AE Monthly

Book Catalogue Reviews - August - 2006 Issue

The Latest from Bauman Rare Books

J6bauman

The latest acquisitions at Bauman Rare Books.


By Michael Stillman

The latest collection of New Acquisitions has arrived from Bauman Rare Books of New York and Philadelphia. Bauman specializes in upper tier, important books and documents. This newest catalogue offers 182 items covering a wide range of material -- historic, literature, artistic, autographed, posters, just about anything. The common thread with Bauman material is the importance of the work. Here are a few samples of what may be found in the latest acquisitions from Bauman Rare Books.

It was probably the most important single event leading up to the American Revolution. On March 5 of 1770, a crowd gathered in Boston, expressing its displeasure toward a group British soldiers. The British perhaps panicked, shooting into the crowd. Three Bostonians died immediately, including Crispus Attucks, long considered the first casualty of the American Revolution. The "Boston Massacre" became a rallying point for those unhappy with British rule, and hardened the anger among those who would become known as America's patriots. The British and the their American colonists were now going down a road from which there would be no return. A week later, Boston Town Meeting appointed a committee, including James Bowdoin, to issue a report on the event. Item 10 is Bowdoin's report, A Short Narrative of the Horrid Massacre in Boston, Perpetrated in the Evening of the Fifth Day of March 1770... Most of the pamphlet consists of witness interviews, 94 out of 96 of whom blamed British soldiers or officials. This particular edition carries a London imprint but was actually printed in Boston. The British had banned its printing in Boston, so in order to spread the word to the colony, Bostonians printed it, but used London as the imprint location to mimic the English printing which was not illegal. Priced at $21,000.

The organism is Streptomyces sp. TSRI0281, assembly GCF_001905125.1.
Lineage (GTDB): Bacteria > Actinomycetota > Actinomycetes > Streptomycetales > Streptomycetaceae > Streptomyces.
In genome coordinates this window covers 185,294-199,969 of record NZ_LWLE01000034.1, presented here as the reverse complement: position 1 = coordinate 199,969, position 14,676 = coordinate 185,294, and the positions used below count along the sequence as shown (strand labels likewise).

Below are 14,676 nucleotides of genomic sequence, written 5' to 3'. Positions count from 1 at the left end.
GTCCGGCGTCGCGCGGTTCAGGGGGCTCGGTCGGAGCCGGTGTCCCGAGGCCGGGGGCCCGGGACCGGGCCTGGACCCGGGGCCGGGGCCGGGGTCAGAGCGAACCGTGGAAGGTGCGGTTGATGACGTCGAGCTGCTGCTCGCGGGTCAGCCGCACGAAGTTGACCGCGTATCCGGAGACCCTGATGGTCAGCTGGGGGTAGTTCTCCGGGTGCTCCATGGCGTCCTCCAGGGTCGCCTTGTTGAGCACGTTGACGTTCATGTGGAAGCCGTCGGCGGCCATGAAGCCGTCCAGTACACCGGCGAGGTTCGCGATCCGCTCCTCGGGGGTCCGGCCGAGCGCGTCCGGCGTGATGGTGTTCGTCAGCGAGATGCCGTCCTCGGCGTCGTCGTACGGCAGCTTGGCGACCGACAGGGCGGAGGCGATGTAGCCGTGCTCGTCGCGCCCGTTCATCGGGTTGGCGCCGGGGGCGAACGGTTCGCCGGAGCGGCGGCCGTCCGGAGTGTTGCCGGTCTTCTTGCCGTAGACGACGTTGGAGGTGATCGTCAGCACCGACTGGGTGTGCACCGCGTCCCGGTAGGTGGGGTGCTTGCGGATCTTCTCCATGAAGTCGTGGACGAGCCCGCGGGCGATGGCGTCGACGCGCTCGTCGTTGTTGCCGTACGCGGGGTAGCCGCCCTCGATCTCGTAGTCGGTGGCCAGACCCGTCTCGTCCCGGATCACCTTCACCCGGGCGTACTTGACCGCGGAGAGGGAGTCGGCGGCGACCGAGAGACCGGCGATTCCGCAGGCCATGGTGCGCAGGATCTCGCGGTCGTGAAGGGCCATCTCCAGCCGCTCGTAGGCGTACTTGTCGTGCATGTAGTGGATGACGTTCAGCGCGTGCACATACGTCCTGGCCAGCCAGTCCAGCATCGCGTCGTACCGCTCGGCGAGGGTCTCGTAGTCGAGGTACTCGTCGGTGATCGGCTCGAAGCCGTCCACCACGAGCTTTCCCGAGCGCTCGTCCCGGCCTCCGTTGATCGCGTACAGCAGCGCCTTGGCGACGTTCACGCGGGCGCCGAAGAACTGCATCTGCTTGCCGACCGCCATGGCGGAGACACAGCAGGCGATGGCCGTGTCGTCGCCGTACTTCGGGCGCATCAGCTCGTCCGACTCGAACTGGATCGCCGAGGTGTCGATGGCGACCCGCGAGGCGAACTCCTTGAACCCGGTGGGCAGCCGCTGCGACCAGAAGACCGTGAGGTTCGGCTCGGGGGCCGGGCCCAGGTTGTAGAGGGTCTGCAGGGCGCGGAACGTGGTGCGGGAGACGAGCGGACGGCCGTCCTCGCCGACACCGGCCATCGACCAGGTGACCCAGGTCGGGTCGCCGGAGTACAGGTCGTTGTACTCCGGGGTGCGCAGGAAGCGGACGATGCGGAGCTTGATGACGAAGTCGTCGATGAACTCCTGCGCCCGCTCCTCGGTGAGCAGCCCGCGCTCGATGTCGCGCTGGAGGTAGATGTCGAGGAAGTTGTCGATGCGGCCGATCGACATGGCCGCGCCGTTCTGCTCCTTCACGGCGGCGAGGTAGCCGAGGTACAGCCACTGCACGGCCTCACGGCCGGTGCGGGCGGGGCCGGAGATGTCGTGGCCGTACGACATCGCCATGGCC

America was careening toward her worst internecine battle on June 26, 1857, when Abraham Lincoln rose before an audience in Springfield, Illinois, to respond to a speech a few weeks earlier by arch-rival Stephen A. Douglas. The Dred Scott Decision, which effectively declared Blacks non-people, had just come down, Kansas was in bloody confrontation, and Utah was in something of a rebellion. Lincoln spoke forcefully on the issues of the day, setting out the differences between the new Republican Party and those of the Democrats. First, Lincoln threw Douglas' popular sovereignty principle, which would have allowed new states to decide for themselves whether to permit slavery, in Douglas' face by asking whether Utah could choose for itself whether to permit polygamy. He next attacked Douglas on popular choice in Kansas, noting that to vote in that territory, one had to be registered, but many favoring freedom had been prevented from registering. However, he saved his heaviest fire for Douglas' acceptance of Dred Scott. Lincoln distinguished the parties by saying, "Republicans inculcate that the negro is a man, that his bondage is cruelly wrong, and that the field of oppression ought not to be enlarged. The Democrats deny his manhood; deny or dwarf to insignificance, the wrong of his bondage; [and] so far as possible, crush all sympathy for him, and cultivate and excite hatred and disgust against him." Item 124 is the Speech of the Hon. Abram Lincoln, in Reply to Judge Douglas, the only recorded separate edition of this speech. $8,500.

AE Monthly


Review Search

Archived Reviews

Ask Questions